Wednesday, May 6, 2009

News: Not Just Anyone Gets to Remake The Karate Kid Completely Wrong

Look on in horror as Hollywood strips away the past, Mr. Miyagi. Shed your tears, Larusso. It's time for Jaden Smith to have a go at destroying you.

There are a few distinct types of cult classic: B-level horror films, D-level dramas, weird for the sake of being weird movies, and children's movies that seemed really kickass back before you'd entered the third grade, and maintain a place in your heart even though you know there isn't all that much good to them. The Karate Kid is an American treasure. It takes everything we know off-hand about Karate, and adds it to a cute underdog story with an mind-blowingly quick resolution. For what it is it's perfect. Fun for the whole family. Lessons worth learning when you're seven. Even Will Smith's son loves the movie. That's why he wants to ruin it for new generations.

When you're the spawn of a millions worth actor Dad you can get away with a lot of crazy shit. Just look at Lindsay Lohan's kids. So when Jaden Smith says he wants to star in a remake of The Karate Kid executives shout out their "yes sir!"s and "of course, sir!"s and "how high?"s, because who's going to question the child of Hancock? It's assured that a children's movie about martial arts is making back expenses and then some. But does it have to be a remake of The Karate Kid? And does it have to be a remake of The Karate Kid that changes everything about The Karate Kid

I hadn't seen original until this past winter. Trust me, it got me beat up, ostracized and forgotten as much as missing out on the first three Indiana Joneses 'til senior year did. I understand that its a cherished cult film. Mr. Miyagi is a household name. Even as a child I knew that. So even though I don't share a personal connection to the film, my generation, and previous generations, do, and I also believe it's owed to the classic to be left alone. The synopsis for the remake plays out as follows:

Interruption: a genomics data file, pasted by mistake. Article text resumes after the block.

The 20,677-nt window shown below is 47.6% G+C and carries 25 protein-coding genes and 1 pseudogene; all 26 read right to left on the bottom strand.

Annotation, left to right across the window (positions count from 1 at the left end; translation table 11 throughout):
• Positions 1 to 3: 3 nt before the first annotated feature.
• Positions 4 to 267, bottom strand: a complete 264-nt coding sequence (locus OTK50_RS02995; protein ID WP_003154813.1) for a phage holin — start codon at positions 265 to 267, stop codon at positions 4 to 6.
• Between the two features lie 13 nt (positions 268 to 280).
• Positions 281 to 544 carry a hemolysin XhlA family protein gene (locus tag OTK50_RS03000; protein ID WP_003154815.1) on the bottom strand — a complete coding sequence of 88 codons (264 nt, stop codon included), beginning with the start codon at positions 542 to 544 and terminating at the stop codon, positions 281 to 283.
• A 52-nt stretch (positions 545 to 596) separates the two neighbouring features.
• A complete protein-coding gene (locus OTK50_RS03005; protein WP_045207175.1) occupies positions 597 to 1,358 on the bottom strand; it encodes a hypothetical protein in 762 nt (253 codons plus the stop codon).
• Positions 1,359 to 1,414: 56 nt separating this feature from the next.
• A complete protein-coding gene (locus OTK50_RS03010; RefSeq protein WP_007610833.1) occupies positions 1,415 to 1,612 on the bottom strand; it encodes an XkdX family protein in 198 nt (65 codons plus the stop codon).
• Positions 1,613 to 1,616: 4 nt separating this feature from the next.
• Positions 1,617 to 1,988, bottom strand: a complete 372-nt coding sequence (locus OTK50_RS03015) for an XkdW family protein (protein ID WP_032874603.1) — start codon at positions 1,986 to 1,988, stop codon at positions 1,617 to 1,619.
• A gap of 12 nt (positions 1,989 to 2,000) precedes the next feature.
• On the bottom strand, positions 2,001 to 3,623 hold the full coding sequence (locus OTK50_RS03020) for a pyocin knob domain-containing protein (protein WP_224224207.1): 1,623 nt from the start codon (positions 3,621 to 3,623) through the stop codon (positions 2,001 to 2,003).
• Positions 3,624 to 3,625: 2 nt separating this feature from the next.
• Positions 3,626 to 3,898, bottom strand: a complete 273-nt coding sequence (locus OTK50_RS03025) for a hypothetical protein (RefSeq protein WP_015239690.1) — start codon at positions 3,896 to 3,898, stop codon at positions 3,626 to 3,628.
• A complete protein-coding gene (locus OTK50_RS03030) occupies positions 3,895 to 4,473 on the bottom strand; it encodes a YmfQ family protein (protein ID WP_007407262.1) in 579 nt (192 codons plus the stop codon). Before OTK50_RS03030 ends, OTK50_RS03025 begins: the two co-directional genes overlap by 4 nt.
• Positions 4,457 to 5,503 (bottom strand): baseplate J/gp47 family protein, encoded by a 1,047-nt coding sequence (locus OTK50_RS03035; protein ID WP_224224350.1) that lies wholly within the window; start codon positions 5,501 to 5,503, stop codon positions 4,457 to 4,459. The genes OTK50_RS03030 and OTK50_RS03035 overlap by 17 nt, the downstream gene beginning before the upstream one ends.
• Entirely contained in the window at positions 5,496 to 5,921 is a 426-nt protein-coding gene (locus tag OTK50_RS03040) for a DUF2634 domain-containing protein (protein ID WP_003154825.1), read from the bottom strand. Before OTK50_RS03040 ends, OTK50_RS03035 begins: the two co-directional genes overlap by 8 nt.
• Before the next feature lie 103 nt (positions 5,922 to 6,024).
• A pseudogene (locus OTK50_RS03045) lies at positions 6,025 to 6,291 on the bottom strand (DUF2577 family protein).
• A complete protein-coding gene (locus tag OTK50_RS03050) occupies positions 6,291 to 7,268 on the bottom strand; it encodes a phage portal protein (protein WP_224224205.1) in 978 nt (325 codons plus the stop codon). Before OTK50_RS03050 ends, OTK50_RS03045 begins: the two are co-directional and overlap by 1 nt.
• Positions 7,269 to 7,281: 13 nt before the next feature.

Single mother moves to China. Kid comes along. Kid gets beat up by the local anti-Capitalists. Dejected, he returns to his video games and ollies. Jackie Chan notices him on the Wii, and teaches him a new language, and the Chinese martial art of Kung Fu. The Chinese martial art of Kung Fu. The Chinese martial art of Kung Fu. The Chinese martial art of Kung Fu. And the kid gets his confidence back, and probably fits in better, and etc. etc. blah blah happy ending. Oh, and the kid's name is Dre. That's pretty stupid, too.

Jaden Smith is playing himself in a movie with similar themes to the original that he's remaking, called The Karate Kid, about a kid who learns Kung Fu. In China. Where they learn Kung Fu. Yeah, Karate was influenced by the Chinese, but that doesn't make it Karate. And that doesn't make a movie about Karate. And learning Kung Fu doesn't make someone a Karate Kid. That makes them a Kung Fu Kid. And Jaden Smith is going to learn Chinese. 

Is this a really bad idea? Yeah. 1984's Karate Kid wasn't a revered work of art by any stretch of the imagination, but that doesn't mean it deserves its good name sullied by the High School Musical generation. It bugs me greatly to know that Jaden Smith said he wanted to do this, and it's happening, too. Shouldn't there be more hoops than that to go through when remaking a concrete cult classic? 

 - Eric T. Voigt, This Is a Long Drive for Someone with Nothing to Think About Is Still a Great Album

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